Adobe turns pixels into paint with real-feel art app Fresco

Digital paint programs are coming of age — on Tuesday, September 24, Adobe launched Fresco, a painting app that mimics real art techniques rather than the mouse-to-screen drawings that usually end up looking like they belong on a refrigerator rather than an art gallery. Initially previewed as Project Gemini during Adobe Max 2018, Adobe Fresco is designed for the iPad and the pressure-sensitive Apple Pencil.

Adobe Fresco mixes the tools and familiar interfaces of apps like Adobe Photoshop and Illustrator with brushes and tools that behave like the real thing. From mixing colors together with the brush to integrating texture, Fresco uses dynamic brushes crafted to look like traditional tools, assisted by compatibility with Photoshop brushes.

“It’s powerful enough for professional illustration, but we also want it to be approachable enough for anyone,” said Brooke Hopper, lead designer for drawing & painting at Adobe, during an appearance Tuesday on Digital Trends Live.

“It’s been really neat,” she said. “We’ve given Fresco to people who have been drawing and painting forever in Photoshop and they open it up and can create some really amazing things within a matter of 10 minutes. And then you give it to a kid and they’re doing the same thing.”

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Adobe

Because the brushes are designed to behave like the real thing, the app allows artists to use traditional techniques in a digital space, says illustrator, digital brush designer and Adobe senior design evangelist Kyle Webster. Techniques for working with wet oil paint and dry oil paint, like alla prima and glazing, and working with watercolor, like variegated wash, are possible because the brushes were designed by studying the way the real mediums work. Digital artists can also put a little bit of paint on the brush or a lot — the latter of which will help create more texture when working with oil paint in the app.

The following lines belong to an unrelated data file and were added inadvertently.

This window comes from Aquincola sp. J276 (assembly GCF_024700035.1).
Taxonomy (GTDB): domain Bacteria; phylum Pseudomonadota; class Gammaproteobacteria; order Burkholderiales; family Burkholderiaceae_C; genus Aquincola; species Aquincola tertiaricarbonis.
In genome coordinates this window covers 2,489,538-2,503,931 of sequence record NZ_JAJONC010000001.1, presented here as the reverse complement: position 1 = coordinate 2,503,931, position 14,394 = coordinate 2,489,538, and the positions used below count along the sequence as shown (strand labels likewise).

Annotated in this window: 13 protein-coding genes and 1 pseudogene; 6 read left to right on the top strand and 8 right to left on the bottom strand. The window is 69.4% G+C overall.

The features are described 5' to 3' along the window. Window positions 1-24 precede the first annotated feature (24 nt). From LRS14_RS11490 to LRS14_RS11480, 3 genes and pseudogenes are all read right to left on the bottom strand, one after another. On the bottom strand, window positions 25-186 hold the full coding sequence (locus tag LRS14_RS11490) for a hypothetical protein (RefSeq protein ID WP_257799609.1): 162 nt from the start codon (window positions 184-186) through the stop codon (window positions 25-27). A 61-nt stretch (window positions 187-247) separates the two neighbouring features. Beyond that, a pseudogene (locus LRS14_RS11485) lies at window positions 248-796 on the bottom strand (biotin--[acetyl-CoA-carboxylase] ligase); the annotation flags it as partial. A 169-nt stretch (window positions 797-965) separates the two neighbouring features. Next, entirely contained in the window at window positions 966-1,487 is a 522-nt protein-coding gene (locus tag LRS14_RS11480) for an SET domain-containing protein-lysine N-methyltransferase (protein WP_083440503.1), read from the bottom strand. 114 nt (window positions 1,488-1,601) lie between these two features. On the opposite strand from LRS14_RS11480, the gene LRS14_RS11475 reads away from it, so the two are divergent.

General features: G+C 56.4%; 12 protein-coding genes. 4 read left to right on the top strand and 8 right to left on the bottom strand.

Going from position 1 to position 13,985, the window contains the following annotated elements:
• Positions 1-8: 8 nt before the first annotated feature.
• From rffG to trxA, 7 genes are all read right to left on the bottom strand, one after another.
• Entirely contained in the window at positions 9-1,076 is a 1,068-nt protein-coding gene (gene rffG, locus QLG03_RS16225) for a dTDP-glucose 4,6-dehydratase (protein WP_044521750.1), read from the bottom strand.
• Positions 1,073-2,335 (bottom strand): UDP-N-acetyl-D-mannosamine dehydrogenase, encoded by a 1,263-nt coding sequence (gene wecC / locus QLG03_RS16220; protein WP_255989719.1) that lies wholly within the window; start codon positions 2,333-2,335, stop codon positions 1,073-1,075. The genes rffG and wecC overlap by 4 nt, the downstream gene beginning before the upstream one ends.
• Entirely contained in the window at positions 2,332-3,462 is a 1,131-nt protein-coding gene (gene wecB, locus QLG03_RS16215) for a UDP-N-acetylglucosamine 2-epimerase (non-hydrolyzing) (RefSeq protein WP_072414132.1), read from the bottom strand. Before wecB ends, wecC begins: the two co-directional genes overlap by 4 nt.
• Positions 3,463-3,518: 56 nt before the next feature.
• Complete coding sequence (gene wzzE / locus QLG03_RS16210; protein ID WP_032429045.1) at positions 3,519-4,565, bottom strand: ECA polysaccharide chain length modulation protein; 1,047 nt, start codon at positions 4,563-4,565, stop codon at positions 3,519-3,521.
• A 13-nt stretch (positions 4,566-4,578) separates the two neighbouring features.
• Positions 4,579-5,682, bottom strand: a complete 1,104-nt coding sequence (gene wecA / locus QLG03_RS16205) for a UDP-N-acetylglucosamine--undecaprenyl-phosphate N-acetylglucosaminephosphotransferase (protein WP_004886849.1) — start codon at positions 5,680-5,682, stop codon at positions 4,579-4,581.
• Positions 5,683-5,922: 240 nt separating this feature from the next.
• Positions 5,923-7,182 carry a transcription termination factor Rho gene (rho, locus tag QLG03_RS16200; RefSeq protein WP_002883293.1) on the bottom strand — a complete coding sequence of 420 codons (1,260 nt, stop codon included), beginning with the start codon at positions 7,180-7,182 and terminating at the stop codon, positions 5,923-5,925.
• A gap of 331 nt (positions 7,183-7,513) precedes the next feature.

While designed to work like the real thing, Fresco doesn’t negate the perks of using a digital interface. Brush strokes can be erased, and there’s no waiting for paint to dry before adding another layer. The app also doesn’t mind mixing mediums in the same document, Webster says. 

The app also builds in tools that are more familiar to graphic artists than to traditional artists, including vector illustration tools. Hand-drawn lines can be smoothed with the app’s tools, Photoshop’s pixel brushes can be used with the options inspired by physical paint brushes, and Photoshop’s layer-blending modes open even more possibilities.

“I know that professional artists will find a lot to love in Fresco,” Webster wrote in a blog post. “But I’m just as eager to have kids and people who have never thought of themselves as artists try it. Fresco on iPad lets you experiment with materials that most novices would never have access to. You can try out different kinds of media and different techniques and if things don’t turn out the way you expected, you can just undo and try something else. It’s the kind of flexible and forgiving environment that I hope will lead lots more people to discover the joys of painting and drawing.”

Adobe Fresco is available for iPad beginning today, September 24, for Creative Cloud subscribers. The app will also be available separately, with the first six months free.

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